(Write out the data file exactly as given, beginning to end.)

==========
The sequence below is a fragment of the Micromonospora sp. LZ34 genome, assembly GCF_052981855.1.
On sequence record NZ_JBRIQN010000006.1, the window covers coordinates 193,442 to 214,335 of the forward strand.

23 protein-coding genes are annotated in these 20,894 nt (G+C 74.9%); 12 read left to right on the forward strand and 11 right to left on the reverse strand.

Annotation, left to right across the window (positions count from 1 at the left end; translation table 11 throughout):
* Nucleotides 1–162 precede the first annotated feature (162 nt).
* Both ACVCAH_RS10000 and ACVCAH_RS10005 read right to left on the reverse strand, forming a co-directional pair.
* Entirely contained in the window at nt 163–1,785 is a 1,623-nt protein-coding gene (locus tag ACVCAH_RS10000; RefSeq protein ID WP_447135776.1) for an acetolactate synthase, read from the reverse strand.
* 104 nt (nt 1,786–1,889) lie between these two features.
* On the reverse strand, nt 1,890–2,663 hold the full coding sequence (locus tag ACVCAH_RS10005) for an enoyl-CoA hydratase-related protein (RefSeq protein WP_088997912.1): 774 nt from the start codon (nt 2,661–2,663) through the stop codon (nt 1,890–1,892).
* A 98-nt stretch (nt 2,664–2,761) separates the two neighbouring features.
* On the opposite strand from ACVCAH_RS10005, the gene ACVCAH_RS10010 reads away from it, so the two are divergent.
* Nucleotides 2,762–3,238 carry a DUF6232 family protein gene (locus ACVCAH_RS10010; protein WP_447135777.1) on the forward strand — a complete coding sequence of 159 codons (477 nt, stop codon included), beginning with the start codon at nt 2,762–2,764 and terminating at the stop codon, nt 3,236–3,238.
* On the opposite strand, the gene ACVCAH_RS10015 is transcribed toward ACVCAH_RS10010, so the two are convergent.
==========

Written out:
The sequence below is a fragment of the Micromonospora sp. LZ34 genome, assembly GCF_052981855.1.
On sequence record NZ_JBRIQN010000006.1, the window covers coordinates 193,442 to 214,335 of the forward strand.

23 protein-coding genes are annotated in these 20,894 nt (G+C 74.9%); 12 read left to right on the forward strand and 11 right to left on the reverse strand.

Annotation, left to right across the window (positions count from 1 at the left end; translation table 11 throughout):
* Nucleotides 1–162 precede the first annotated feature (162 nt).
* Both ACVCAH_RS10000 and ACVCAH_RS10005 read right to left on the reverse strand, forming a co-directional pair.
* Entirely contained in the window at nt 163–1,785 is a 1,623-nt protein-coding gene (locus tag ACVCAH_RS10000; RefSeq protein ID WP_447135776.1) for an acetolactate synthase, read from the reverse strand.
* 104 nt (nt 1,786–1,889) lie between these two features.
* On the reverse strand, nt 1,890–2,663 hold the full coding sequence (locus tag ACVCAH_RS10005) for an enoyl-CoA hydratase-related protein (RefSeq protein WP_088997912.1): 774 nt from the start codon (nt 2,661–2,663) through the stop codon (nt 1,890–1,892).
* A 98-nt stretch (nt 2,664–2,761) separates the two neighbouring features.
* On the opposite strand from ACVCAH_RS10005, the gene ACVCAH_RS10010 reads away from it, so the two are divergent.
* Nucleotides 2,762–3,238 carry a DUF6232 family protein gene (locus ACVCAH_RS10010; protein WP_447135777.1) on the forward strand — a complete coding sequence of 159 codons (477 nt, stop codon included), beginning with the start codon at nt 2,762–2,764 and terminating at the stop codon, nt 3,236–3,238.
* On the opposite strand, the gene ACVCAH_RS10015 is transcribed toward ACVCAH_RS10010, so the two are convergent.